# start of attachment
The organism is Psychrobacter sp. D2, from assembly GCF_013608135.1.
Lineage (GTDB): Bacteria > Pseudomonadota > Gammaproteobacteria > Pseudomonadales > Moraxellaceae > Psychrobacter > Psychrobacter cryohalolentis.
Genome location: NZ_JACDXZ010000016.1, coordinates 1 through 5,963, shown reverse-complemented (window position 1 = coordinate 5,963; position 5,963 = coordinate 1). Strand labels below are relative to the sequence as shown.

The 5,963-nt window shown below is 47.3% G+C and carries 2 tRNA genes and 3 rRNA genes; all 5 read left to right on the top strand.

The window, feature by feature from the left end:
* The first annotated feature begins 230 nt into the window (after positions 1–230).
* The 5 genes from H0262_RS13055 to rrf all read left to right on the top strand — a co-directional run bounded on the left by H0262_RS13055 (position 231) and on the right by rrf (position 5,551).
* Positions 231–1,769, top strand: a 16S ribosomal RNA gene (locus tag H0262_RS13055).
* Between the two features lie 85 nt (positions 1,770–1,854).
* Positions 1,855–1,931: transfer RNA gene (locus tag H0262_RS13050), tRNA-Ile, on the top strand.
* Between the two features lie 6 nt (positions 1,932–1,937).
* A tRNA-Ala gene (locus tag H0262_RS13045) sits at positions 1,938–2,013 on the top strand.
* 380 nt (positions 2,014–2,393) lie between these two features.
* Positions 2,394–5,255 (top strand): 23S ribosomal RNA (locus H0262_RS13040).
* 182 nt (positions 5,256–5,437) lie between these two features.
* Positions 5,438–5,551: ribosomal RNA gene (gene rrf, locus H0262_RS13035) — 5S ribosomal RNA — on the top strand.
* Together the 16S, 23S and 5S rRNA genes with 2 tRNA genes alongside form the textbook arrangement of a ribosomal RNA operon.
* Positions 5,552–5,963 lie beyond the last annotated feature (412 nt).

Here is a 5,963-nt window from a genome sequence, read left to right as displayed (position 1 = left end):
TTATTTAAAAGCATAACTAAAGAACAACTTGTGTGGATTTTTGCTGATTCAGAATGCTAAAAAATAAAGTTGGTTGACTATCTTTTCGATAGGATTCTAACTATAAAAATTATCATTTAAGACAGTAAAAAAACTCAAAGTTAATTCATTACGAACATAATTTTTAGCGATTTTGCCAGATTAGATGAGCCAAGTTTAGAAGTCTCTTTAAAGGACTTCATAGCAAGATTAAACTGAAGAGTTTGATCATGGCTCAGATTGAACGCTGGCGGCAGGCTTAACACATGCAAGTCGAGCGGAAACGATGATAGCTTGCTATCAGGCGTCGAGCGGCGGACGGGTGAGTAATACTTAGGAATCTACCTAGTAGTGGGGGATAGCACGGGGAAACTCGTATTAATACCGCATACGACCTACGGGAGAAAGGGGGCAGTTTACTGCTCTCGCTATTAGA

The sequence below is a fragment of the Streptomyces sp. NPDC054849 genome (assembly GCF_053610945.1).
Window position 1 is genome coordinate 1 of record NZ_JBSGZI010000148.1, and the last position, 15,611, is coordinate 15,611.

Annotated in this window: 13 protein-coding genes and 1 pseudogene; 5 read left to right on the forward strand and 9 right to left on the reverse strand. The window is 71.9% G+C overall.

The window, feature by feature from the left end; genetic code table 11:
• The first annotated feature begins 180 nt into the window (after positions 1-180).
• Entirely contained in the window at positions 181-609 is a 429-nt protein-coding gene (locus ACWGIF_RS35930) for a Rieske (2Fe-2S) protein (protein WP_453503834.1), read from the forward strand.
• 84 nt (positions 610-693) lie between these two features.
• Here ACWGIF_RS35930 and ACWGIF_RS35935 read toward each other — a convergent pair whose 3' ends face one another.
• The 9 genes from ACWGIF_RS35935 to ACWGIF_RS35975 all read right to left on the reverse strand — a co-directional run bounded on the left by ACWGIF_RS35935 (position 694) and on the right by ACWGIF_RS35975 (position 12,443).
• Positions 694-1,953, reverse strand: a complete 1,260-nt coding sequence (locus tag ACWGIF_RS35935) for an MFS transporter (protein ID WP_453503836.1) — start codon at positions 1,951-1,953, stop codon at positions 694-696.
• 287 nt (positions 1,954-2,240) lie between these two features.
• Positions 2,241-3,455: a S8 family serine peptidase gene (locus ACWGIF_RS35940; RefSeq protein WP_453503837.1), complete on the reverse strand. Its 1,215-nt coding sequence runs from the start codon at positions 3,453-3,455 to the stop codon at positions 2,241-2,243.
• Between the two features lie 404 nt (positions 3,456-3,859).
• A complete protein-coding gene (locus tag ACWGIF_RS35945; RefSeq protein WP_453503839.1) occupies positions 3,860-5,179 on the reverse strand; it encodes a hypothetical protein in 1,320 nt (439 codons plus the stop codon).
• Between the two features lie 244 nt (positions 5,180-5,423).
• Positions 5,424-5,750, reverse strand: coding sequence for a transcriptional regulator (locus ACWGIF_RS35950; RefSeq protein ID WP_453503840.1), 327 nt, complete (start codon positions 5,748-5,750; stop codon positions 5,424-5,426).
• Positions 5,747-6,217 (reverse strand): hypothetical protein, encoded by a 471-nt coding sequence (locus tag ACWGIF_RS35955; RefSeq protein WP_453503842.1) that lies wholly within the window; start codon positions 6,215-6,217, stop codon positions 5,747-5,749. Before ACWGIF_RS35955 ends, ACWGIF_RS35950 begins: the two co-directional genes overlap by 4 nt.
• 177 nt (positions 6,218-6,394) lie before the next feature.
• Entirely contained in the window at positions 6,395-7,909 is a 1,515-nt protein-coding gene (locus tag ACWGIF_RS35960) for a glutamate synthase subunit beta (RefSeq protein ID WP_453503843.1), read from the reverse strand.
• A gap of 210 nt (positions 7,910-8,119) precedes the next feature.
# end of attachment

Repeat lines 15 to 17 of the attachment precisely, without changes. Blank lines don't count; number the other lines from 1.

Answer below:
* 182 nt (positions 5,256–5,437) lie between these two features.
* Positions 5,438–5,551: ribosomal RNA gene (gene rrf, locus H0262_RS13035) — 5S ribosomal RNA — on the top strand.
* Together the 16S, 23S and 5S rRNA genes with 2 tRNA genes alongside form the textbook arrangement of a ribosomal RNA operon.